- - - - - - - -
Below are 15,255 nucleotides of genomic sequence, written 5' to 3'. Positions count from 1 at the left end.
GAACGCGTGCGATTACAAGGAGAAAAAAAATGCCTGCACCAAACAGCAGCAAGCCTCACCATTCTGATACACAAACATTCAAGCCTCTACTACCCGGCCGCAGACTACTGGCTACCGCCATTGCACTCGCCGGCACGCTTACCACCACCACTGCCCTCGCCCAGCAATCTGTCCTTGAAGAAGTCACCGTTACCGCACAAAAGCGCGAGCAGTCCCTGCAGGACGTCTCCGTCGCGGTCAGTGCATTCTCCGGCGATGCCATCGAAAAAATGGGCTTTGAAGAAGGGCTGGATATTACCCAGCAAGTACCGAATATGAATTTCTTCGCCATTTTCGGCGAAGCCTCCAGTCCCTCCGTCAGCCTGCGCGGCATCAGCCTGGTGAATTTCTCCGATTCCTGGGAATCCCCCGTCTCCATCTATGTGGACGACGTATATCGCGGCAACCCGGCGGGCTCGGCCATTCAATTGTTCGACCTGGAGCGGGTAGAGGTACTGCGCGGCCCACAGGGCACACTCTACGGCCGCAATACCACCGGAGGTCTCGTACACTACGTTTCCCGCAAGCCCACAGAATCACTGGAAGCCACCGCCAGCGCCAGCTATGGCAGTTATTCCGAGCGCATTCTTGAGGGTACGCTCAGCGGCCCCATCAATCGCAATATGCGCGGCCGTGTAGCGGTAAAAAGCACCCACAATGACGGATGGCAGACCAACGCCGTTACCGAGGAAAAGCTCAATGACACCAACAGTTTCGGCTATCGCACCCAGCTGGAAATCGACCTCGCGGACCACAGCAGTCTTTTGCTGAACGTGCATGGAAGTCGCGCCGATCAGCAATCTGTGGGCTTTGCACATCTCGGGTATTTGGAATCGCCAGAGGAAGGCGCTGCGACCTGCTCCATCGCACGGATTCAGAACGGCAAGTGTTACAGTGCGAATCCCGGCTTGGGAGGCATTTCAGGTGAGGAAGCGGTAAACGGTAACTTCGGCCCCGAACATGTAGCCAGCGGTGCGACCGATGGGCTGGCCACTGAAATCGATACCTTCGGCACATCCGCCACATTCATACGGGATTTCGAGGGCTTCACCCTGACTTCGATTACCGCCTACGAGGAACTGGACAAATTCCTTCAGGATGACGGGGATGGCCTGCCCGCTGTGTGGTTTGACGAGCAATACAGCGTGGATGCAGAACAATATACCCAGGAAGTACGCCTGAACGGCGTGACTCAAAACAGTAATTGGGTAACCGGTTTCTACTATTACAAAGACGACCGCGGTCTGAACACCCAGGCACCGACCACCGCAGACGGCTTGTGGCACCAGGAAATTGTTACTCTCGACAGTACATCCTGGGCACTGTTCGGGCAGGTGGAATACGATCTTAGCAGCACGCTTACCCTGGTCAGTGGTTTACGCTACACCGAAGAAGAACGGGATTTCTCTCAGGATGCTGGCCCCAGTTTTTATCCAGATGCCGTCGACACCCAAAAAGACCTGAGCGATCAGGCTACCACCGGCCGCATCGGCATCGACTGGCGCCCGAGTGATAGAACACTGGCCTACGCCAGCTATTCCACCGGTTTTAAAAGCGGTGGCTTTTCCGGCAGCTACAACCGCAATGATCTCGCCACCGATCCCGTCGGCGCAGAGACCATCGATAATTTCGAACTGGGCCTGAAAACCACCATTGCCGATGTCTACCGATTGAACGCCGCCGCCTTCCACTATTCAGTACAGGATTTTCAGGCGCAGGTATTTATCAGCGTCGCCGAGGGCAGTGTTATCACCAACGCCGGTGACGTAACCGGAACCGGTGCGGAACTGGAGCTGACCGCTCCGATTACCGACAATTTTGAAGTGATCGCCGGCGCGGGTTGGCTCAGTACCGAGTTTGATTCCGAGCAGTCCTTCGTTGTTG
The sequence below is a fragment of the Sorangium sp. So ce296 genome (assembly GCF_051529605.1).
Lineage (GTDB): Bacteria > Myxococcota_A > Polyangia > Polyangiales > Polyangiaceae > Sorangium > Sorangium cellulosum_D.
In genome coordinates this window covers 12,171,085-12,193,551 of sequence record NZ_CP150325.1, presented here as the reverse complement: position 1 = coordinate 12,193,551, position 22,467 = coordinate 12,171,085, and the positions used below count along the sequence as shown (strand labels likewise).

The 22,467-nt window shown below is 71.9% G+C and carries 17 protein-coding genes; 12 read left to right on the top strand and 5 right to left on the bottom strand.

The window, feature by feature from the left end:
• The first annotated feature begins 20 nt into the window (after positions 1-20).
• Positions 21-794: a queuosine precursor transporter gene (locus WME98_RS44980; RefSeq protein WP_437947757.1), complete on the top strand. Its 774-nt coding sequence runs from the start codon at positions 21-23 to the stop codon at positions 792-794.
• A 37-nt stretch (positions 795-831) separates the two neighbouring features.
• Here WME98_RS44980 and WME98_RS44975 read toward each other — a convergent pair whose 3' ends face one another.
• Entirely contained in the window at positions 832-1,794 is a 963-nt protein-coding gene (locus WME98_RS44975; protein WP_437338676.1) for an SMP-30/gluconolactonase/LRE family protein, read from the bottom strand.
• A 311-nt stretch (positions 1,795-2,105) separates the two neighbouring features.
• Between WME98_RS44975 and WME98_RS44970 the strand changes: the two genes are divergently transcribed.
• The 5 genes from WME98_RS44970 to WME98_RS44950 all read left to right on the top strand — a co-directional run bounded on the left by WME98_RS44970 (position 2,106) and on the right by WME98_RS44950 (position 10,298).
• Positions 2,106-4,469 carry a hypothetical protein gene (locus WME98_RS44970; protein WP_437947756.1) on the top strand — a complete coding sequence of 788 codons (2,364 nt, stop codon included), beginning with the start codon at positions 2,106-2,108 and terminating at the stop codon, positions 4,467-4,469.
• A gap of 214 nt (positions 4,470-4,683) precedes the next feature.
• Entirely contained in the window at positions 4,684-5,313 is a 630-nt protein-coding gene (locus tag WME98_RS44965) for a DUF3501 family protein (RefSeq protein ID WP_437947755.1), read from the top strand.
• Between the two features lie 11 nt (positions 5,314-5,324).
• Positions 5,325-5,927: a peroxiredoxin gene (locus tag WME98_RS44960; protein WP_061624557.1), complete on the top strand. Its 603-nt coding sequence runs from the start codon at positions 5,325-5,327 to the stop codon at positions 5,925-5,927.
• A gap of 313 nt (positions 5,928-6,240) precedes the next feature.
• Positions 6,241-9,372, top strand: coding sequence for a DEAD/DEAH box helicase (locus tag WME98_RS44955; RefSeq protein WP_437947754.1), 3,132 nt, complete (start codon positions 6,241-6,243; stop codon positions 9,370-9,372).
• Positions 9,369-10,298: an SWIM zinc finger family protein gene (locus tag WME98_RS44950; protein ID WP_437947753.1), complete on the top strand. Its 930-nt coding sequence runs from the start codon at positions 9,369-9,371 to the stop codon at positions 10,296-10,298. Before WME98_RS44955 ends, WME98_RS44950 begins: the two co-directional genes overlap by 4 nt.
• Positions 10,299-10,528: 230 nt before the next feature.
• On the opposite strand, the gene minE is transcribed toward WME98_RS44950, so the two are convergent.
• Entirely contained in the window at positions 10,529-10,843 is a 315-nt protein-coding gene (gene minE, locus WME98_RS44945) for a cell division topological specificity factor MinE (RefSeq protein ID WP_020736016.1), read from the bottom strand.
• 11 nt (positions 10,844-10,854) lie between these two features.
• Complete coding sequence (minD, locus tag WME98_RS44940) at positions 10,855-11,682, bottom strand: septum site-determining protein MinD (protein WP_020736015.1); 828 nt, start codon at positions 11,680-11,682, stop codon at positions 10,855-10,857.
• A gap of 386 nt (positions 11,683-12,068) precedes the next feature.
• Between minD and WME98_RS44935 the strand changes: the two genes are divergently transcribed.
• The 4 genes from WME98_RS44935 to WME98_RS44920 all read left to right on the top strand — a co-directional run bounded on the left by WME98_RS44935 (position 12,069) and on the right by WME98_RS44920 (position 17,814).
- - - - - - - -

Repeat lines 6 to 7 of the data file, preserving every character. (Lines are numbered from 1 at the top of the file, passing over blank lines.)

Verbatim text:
The 22,467-nt window shown below is 71.9% G+C and carries 17 protein-coding genes; 12 read left to right on the top strand and 5 right to left on the bottom strand.

The window, feature by feature from the left end: